3. ‘A Common Right of Mankind’ or ‘A Necessary Evil’? Hume’s contextualist conception of political liberty
In lieu of an abstract, here is a brief excerpt of the content:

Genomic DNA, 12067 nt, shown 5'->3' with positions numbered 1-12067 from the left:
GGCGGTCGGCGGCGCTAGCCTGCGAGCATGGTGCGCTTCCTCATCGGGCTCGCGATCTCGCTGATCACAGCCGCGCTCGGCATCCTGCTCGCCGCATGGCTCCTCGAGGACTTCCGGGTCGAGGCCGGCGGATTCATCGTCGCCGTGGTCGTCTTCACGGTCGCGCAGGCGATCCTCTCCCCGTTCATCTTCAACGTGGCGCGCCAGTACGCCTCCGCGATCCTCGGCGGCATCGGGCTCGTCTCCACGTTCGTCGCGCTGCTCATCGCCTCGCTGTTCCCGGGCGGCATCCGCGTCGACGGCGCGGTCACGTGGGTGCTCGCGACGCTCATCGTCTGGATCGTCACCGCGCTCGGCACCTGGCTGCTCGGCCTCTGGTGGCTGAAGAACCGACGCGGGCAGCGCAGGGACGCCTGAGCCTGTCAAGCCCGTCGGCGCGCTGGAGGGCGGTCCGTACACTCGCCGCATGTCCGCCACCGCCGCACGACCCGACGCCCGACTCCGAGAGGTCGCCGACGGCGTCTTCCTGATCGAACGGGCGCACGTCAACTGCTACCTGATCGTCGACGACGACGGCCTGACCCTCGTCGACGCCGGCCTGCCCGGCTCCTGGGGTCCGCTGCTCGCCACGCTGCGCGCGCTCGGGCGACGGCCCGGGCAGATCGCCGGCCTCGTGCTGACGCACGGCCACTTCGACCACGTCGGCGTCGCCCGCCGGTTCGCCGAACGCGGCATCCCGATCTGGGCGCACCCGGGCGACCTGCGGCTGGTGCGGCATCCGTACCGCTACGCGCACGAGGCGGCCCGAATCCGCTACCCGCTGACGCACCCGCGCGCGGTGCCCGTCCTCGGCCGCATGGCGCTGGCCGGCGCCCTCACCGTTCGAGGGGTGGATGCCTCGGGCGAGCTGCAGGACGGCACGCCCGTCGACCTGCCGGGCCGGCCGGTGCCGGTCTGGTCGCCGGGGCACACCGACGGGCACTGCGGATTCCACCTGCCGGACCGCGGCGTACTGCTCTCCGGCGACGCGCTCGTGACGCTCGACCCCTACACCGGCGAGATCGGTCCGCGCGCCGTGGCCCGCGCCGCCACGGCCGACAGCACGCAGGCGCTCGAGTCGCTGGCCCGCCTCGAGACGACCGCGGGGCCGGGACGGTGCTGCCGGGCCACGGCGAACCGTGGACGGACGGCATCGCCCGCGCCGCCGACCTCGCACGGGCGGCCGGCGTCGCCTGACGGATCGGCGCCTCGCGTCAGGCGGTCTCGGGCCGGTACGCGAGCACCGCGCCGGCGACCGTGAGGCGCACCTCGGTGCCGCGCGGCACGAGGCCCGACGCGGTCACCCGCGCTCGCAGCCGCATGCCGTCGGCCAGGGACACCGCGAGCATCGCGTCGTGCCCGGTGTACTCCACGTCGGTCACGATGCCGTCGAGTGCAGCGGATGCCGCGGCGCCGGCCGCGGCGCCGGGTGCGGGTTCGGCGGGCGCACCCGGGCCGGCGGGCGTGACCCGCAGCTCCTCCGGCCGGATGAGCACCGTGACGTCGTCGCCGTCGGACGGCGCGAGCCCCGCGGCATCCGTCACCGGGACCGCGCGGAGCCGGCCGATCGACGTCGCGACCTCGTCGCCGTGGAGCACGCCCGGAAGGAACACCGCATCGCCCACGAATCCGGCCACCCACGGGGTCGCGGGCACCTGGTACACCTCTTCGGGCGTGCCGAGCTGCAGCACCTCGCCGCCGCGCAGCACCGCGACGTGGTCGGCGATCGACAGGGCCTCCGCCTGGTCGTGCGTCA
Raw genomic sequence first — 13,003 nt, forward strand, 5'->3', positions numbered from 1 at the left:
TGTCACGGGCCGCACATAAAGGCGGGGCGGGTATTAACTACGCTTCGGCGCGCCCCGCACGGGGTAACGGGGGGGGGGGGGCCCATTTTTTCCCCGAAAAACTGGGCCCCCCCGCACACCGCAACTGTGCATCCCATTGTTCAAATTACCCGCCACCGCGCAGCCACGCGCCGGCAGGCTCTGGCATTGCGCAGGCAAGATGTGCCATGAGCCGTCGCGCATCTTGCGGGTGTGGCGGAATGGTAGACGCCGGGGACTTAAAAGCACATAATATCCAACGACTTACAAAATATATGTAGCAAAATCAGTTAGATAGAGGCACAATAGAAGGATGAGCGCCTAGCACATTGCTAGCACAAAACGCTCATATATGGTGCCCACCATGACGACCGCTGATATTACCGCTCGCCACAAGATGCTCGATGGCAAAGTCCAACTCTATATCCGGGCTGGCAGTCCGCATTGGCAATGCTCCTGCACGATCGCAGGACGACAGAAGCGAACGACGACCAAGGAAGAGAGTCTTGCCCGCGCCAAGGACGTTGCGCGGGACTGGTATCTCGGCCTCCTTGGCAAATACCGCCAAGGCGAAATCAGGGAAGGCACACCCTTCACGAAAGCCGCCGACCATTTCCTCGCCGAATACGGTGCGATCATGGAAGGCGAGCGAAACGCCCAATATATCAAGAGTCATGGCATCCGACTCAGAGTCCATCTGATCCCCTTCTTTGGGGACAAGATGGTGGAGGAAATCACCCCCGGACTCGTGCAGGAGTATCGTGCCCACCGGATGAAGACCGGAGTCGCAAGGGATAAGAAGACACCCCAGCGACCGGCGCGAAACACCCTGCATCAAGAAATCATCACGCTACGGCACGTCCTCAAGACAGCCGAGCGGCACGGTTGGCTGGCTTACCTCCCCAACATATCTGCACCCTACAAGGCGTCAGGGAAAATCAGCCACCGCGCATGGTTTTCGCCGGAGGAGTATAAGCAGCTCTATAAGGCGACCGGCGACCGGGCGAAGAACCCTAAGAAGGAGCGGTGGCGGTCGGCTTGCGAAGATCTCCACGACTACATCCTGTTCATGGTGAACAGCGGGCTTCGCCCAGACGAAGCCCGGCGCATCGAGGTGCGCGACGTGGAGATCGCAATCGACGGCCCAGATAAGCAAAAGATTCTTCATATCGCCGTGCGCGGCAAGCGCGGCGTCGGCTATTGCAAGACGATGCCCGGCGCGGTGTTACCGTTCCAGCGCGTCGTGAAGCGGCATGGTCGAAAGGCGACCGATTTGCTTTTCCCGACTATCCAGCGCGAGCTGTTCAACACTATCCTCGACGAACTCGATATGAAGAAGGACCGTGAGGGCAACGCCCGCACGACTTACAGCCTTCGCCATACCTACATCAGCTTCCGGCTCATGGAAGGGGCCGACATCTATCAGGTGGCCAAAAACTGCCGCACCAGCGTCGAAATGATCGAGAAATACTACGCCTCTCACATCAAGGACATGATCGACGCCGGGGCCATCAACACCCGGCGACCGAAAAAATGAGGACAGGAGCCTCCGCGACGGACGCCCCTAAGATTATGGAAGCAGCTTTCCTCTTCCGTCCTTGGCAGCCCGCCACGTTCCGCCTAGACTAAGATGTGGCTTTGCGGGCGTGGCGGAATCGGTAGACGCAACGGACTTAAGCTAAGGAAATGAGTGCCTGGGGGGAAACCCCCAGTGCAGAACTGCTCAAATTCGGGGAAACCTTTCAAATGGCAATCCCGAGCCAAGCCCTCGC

40 3. ‘A Common Right of Mankind’ or ‘A Necessary Evil’? Hume’s contextualist conception of political liberty GILLES ROBEL This chapter will focus on one specific form of political liberty examined in one of Hume’s essays, ‘Of the Liberty of the Press’ (1741), but its contention is that this essay opens a window into the main features and complexities of Hume’s conception of political liberty. ‘Of the Liberty of the Press’ is one of Hume’s very first essays published after what he regarded as the ‘failure’ of the Treatise of Human Nature. Drawing his inspiration from Addison, Hume chose a journalistic genre more susceptible to enabling him to develop a form of commerce between the ‘dominions of knowledge’ and those of ‘conversation’.1 Hume corrected and amended his essays over the years and ‘Of the Liberty of the Press’ is the essay which received the most extensive alterations, making his approach of the question quite puzzling to the modern reader, perhaps more familiar with John Stuart Mill’s discussion of the subject in chapter two of On Liberty.2 One of the main characteristics and difficulties of Hume’s empirical approach is his reluctance to conceptualise political liberty. For Hume liberty is a notion which cannot be examined in abstracto but only as part of an analysis of its development and contribution to a specific political and social setting. Such reluctance has often been misinterpreted, but we will try to show that it is philosophically grounded and that it enables Hume to develop on original approach, far removed from the dominant beliefs of the time. ‘Of the Liberty of the Press’ has tended to attract more attention for what was removed from it than for what Hume left in it. In the original version of the essays, Hume raises two questions: first ‘how it happens that Great Britain alone enjoys this peculiar privilege’ of allowing people to communicate their thoughts freely, and second ‘whether such a liberty be advantageous or prejudicial’. In the first version of the essay, i.e. from 1741 41 hume’s contextualist conception of political liberty to 1768, Hume’s point of view seems fairly similar to that of anyone who regarded the constitutional settlement of 1688 as a ‘perfect system of liberty’. The birth of the liberty of the press can indeed be traced back to the abolition of the Imprimatur with the lapse of the Licensing Order in 1694.3 Hume explains that the liberty of press in Britain is caused by its mixed form of government: in a regime ‘which is neither wholly monarchical, nor wholly republican the spirit of the people must frequently be rouzed, in order to curb the ambition of the court’. Hume describes the press as a kind of fourth estate, a watchdog designed to stop any attempts of the crown to encroach on Parliamentary power. And the press was useful to control the power of the government as well: after the replacement of the Triennial Act by the Septennial Act in 1716, which consolidated Robert Walpole’s power and that of a Whig oligarchy, a large number of newspapers and pamphlets, such as Bolingbroke’s Craftsman were published for that purpose. As regards the question of the benefits of the liberty of the press, Hume explains that grievances should be vented freely, that a whisper is more dangerous than a pamphlet and that the press helps to promote a plurality of interests. It is therefore an essential component of the culture of politeness .4 In the original version of the essay, Hume concludes that: ‘this liberty is attended with so few inconveniencies, that it may be claimed as the common right of mankind, and ought to be indulged almost in every government.’5 However, from the 1770 edition onwards, the second question and its long development is replaced by a rather abrupt concluding paragraph: ‘It must however be allowed, that the unbounded liberty of the press, though it be difficult, perhaps impossible, to propose a suitable remedy for it, is one of the evils, attending those mixt forms of government.’6 So from being a ‘common right of mankind’ the freedom of the press had become a ‘necessary evil’ in a mixed form of government. The most obvious reason for the change are the famous Wilkesite disturbances triggered by the English journalist and politician John Wilkes after the publication of the North Briton number 45; they affected England between 1762 and 1771. Privately Hume...